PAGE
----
Ginger tea as a drink originated in Asia and gained particular popularity in China. Natural and herbal alternative therapies are becoming popular in this country, and an impressive number of healing properties are attributed to ginger. Health problems of varying degrees are neutralized by the use of ginger tea. One spoonful of ginger is added to the herbal infusion and brewed for 15 minutes. The drink consumed helps normalize the stomach’s work, accelerating the digestion process. Ginger is claimed to lower hypertension, help normalize blood pressure, and especially help those suffering from stomach problems. Ginger is recommended by doctors as a complementary medicinal component, suitable for nausea and vomiting, which makes it useful when undergoing cancer chemotherapy (Shahrajabian et al., 2019). Moreover, the use of ginger reduces dizziness and rheumatological complications.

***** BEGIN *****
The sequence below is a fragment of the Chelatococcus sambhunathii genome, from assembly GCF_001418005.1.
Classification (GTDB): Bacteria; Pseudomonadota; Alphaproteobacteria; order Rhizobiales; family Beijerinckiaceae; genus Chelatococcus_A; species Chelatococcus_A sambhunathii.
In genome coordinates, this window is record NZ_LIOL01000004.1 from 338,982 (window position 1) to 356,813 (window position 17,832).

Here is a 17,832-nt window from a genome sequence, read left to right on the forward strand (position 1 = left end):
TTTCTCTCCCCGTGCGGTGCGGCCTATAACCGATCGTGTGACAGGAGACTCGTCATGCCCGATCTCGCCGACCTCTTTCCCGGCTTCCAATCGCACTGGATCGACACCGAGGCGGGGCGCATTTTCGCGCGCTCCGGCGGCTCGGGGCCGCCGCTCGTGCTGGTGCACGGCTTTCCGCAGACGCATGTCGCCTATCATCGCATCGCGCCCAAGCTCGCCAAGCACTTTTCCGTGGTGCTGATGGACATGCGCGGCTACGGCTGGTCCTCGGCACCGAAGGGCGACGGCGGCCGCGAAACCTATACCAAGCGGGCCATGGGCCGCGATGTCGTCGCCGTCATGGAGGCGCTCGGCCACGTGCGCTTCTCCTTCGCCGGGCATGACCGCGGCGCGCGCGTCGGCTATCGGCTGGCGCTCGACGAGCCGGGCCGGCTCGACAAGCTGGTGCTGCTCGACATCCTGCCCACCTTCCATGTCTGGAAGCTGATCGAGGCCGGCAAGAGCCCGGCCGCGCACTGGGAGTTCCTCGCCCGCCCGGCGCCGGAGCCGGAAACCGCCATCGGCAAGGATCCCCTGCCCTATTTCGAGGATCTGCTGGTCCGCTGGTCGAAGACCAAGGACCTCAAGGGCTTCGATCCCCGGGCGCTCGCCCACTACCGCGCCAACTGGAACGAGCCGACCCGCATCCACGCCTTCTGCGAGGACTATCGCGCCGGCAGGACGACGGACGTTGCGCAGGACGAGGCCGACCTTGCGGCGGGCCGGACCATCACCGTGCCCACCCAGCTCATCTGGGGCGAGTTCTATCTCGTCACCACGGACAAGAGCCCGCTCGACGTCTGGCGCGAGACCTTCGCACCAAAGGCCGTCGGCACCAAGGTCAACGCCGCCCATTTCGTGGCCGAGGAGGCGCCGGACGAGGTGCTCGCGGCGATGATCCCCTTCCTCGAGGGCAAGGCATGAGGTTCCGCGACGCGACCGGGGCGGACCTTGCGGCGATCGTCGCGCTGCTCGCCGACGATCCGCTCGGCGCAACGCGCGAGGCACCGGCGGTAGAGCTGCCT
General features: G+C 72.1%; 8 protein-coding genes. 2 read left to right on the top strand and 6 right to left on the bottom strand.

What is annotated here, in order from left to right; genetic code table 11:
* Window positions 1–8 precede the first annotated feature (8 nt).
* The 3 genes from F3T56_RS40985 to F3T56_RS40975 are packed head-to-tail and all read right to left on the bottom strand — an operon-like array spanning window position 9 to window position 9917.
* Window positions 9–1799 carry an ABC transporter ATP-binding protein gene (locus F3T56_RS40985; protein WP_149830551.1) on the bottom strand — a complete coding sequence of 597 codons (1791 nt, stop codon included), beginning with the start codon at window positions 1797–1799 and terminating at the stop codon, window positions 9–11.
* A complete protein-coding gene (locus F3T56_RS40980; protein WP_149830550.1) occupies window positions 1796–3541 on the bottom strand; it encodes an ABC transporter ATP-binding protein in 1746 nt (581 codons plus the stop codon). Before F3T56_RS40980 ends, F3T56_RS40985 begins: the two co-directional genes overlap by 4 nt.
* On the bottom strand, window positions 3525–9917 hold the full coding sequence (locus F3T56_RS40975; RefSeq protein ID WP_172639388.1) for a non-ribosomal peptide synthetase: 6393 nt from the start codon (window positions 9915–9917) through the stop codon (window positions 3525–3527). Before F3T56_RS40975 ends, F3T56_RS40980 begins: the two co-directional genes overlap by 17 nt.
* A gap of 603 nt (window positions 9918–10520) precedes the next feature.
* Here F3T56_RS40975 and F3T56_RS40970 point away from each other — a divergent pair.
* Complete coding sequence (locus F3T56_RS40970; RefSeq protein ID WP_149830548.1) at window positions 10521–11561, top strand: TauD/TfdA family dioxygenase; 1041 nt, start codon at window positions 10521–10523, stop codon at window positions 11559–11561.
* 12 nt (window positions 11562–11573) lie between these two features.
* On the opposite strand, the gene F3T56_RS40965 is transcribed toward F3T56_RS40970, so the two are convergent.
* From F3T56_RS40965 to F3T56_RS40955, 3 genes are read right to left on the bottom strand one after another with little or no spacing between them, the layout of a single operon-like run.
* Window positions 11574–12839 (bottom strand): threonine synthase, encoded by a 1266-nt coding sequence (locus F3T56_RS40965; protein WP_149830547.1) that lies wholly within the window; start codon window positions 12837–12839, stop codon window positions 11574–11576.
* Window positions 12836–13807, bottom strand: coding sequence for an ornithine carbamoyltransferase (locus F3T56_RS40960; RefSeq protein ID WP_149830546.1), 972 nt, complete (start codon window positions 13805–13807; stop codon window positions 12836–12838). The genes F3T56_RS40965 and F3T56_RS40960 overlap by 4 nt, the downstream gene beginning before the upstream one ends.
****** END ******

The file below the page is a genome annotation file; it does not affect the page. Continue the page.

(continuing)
Herbal medicines are often used in Oriental medicine, which is closely related to Chinese history and cultural tradition. Traditional Chinese healers believe in building a balance between the two opposing forces of the human body in order to find harmony between them. A whole philosophy of human health is built from this holistic approach, which is supported through the practice of meditation, diet, and regular physical training. Oriental medicine is so faithful to the tradition that it has not changed much over the centuries.
During the interview, I found out that turmeric is not only an Indian spice but also one of the most medically useful plants. Turmeric contains the substance curcumin, which turns out to be extremely commonly used in folk medicine. The properties of curcumin can reduce the feeling of fullness in the stomach and discomfort in the digestive tract. Among other things, turmeric is valued for its antipyretic properties – it relieves fever, chills, and sweating.
Shahrajabian, M. H., Sun, W., & Cheng, Q. (2019). Clinical aspects and health benefits of ginger (Zingiber officinale) in both traditional Chinese medicine and modern industry. Acta Agriculturae Scandinavica 69(6), 546-556.